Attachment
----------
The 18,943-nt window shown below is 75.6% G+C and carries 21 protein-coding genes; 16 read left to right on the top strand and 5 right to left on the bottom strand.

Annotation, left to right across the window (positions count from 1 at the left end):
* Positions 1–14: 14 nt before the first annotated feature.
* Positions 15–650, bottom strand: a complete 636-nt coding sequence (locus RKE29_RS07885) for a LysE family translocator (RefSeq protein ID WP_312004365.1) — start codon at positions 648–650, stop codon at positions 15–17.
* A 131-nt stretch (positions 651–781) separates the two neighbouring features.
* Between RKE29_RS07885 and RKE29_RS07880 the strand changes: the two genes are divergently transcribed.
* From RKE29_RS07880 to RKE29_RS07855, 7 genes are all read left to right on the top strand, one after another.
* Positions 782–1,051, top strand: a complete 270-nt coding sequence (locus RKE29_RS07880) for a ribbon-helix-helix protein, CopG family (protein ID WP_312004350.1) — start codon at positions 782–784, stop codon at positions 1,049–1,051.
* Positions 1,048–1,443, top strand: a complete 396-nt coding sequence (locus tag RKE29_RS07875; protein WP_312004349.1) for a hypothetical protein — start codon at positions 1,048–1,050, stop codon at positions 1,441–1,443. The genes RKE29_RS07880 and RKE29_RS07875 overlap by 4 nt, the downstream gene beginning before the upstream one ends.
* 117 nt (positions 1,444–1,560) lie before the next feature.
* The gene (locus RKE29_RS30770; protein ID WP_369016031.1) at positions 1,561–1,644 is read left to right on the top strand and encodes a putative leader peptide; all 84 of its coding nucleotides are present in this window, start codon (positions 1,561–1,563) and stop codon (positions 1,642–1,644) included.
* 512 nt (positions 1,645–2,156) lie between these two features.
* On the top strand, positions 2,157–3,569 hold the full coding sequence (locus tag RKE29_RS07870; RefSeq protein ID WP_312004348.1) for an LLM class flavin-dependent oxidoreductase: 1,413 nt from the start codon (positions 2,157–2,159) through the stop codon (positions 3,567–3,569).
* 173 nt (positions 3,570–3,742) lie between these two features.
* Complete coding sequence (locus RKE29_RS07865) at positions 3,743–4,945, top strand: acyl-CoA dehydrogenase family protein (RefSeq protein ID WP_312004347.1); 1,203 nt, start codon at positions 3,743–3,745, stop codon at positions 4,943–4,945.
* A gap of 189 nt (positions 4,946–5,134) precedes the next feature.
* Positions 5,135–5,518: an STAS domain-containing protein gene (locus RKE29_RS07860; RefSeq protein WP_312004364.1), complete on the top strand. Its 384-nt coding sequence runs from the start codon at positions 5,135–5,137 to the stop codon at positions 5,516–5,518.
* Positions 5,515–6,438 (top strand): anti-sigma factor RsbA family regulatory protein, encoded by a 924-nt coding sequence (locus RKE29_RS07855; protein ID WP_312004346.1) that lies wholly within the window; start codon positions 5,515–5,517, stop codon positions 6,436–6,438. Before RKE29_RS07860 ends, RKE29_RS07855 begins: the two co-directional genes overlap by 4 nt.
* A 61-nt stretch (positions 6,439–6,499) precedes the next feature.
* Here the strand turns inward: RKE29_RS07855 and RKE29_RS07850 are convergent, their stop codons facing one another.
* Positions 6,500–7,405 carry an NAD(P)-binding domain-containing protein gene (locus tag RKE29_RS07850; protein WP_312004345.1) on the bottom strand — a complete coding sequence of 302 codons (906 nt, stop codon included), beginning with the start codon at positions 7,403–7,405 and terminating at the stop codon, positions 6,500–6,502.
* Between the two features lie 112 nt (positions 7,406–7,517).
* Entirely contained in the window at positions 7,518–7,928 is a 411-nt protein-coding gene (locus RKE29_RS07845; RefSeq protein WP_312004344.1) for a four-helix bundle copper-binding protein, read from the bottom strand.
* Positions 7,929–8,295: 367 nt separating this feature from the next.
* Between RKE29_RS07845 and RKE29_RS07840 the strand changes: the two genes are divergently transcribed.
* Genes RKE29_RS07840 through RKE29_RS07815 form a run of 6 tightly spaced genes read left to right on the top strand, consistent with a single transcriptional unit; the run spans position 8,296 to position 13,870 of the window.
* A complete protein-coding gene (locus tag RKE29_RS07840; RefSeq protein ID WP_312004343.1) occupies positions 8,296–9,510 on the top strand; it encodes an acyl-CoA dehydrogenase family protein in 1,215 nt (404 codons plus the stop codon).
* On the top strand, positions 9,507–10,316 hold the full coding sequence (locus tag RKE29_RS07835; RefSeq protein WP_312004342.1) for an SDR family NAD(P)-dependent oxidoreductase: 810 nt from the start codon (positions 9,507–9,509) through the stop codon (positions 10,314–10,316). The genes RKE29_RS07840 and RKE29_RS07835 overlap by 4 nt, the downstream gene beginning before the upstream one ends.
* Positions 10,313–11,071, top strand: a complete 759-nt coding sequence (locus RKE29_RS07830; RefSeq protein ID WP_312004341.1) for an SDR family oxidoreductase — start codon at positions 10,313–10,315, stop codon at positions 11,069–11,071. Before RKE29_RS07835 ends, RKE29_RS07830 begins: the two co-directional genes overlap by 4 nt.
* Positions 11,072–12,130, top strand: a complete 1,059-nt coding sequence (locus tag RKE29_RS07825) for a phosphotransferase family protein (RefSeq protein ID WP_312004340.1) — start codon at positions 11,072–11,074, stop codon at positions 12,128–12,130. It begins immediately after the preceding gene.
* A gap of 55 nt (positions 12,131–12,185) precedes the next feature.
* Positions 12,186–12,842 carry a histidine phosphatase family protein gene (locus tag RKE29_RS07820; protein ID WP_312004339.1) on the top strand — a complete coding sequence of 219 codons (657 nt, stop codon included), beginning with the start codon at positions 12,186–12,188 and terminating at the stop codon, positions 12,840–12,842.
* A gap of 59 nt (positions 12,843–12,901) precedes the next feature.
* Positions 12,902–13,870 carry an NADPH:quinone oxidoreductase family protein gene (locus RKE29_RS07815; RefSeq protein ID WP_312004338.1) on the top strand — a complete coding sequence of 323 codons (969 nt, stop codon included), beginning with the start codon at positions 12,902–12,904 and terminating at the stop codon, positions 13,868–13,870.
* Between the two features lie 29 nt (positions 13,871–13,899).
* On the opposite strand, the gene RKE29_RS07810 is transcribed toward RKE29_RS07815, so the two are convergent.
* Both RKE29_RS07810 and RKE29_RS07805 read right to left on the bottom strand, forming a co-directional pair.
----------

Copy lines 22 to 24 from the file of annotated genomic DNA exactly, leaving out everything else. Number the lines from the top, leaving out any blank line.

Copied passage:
* Between the two features lie 112 nt (positions 7,406–7,517).
* Entirely contained in the window at positions 7,518–7,928 is a 411-nt protein-coding gene (locus RKE29_RS07845; RefSeq protein WP_312004344.1) for a four-helix bundle copper-binding protein, read from the bottom strand.
* Positions 7,929–8,295: 367 nt separating this feature from the next.